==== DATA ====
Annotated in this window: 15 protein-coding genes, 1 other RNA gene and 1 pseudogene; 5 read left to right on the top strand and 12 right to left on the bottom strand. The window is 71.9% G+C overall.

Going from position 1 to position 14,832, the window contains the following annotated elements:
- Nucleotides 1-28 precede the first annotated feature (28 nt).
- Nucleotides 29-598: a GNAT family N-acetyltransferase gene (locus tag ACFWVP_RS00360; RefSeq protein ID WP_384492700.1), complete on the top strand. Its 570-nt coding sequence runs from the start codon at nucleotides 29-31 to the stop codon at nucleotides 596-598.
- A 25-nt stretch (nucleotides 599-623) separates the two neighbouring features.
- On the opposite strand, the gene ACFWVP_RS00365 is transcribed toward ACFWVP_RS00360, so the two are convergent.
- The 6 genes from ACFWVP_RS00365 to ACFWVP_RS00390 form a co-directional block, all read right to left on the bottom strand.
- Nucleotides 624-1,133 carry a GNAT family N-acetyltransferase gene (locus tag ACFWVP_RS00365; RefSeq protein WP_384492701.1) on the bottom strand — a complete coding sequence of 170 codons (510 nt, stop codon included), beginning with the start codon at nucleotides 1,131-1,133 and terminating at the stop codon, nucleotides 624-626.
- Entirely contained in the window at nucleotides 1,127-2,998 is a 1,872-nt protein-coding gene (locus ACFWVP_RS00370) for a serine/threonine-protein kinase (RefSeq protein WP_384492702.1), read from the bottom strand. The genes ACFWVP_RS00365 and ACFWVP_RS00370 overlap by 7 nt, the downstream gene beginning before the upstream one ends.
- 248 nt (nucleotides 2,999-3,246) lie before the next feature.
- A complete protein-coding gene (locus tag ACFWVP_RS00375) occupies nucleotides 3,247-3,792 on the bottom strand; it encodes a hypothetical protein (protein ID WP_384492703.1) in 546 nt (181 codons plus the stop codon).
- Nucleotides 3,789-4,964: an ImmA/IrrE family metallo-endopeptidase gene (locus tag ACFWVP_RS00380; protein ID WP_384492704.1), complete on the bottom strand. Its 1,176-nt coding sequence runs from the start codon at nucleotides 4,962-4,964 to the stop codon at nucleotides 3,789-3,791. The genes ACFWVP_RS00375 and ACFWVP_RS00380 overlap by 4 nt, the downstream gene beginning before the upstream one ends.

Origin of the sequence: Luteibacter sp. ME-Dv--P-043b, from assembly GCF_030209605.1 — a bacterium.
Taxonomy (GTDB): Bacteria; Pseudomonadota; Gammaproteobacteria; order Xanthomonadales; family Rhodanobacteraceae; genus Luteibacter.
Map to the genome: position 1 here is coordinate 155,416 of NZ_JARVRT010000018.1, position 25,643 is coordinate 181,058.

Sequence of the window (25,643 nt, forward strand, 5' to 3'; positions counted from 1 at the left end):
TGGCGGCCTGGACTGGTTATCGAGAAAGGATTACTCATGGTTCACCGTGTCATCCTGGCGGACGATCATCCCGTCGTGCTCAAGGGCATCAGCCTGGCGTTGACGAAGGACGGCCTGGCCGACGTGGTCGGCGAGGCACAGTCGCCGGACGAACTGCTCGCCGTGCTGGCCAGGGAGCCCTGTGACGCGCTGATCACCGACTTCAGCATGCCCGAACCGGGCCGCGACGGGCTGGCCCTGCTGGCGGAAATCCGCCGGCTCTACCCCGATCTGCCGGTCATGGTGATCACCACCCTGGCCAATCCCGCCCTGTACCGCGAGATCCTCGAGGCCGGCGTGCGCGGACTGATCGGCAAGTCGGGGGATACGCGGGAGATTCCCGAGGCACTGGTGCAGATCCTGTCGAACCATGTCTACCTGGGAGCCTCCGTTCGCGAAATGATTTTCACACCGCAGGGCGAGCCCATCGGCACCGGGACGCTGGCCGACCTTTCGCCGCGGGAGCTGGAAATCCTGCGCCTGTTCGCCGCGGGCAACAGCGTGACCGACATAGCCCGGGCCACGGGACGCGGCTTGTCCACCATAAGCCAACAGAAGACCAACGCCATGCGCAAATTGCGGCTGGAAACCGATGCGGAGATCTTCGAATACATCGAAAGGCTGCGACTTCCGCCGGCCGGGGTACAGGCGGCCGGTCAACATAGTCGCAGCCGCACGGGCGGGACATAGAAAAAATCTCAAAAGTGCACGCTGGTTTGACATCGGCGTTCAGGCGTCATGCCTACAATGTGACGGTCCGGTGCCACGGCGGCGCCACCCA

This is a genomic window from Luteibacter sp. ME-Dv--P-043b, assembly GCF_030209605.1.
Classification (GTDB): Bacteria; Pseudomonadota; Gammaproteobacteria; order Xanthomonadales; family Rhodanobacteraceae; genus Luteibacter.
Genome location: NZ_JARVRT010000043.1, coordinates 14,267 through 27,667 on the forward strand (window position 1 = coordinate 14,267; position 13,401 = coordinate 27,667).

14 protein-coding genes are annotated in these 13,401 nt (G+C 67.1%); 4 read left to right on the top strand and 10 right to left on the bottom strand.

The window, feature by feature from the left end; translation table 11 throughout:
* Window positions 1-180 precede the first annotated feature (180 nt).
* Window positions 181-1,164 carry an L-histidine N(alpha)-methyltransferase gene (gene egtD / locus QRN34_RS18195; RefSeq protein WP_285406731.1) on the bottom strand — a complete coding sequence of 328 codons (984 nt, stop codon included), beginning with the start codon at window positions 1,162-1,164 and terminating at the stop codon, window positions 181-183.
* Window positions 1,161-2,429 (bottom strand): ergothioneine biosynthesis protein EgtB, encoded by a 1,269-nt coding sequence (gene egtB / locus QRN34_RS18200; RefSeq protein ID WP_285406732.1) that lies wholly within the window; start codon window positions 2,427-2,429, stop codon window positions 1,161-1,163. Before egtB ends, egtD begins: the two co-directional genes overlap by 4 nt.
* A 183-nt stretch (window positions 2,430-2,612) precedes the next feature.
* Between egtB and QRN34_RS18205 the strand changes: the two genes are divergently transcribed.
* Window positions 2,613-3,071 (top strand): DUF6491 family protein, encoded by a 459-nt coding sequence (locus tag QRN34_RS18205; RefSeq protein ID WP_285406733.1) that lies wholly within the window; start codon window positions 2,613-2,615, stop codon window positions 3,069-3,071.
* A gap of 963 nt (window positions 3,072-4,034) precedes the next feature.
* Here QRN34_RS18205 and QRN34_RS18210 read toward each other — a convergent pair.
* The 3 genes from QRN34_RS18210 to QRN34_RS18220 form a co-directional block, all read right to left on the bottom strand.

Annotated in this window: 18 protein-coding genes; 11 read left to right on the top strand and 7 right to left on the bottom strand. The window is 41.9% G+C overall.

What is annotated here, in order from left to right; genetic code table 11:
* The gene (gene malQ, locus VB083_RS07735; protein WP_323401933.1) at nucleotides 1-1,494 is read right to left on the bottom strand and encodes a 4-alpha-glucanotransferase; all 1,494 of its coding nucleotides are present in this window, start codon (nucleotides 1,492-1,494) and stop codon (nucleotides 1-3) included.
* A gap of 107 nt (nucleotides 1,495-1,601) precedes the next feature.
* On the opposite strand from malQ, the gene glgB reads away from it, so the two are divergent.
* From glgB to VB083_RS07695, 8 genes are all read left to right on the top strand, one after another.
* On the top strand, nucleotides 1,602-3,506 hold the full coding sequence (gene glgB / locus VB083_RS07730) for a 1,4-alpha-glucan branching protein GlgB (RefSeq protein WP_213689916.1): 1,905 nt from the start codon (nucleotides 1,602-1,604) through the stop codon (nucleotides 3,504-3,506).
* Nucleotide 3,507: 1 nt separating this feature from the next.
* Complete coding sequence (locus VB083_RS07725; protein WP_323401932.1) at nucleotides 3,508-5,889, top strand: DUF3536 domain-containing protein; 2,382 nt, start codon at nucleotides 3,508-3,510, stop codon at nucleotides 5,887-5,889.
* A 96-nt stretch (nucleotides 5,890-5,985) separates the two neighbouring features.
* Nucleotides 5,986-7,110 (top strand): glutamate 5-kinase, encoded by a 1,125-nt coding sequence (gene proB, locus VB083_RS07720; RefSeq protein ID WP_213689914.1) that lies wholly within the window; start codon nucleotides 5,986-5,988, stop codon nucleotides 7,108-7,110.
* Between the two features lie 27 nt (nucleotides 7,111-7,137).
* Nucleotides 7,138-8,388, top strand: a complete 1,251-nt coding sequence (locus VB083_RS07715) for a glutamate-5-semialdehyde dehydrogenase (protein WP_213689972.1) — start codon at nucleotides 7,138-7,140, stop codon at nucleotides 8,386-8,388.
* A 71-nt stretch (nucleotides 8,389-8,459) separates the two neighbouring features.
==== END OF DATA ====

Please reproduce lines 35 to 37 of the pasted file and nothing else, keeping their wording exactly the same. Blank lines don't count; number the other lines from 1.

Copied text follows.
* A gap of 107 nt (nucleotides 1,495-1,601) precedes the next feature.
* On the opposite strand from malQ, the gene glgB reads away from it, so the two are divergent.
* From glgB to VB083_RS07695, 8 genes are all read left to right on the top strand, one after another.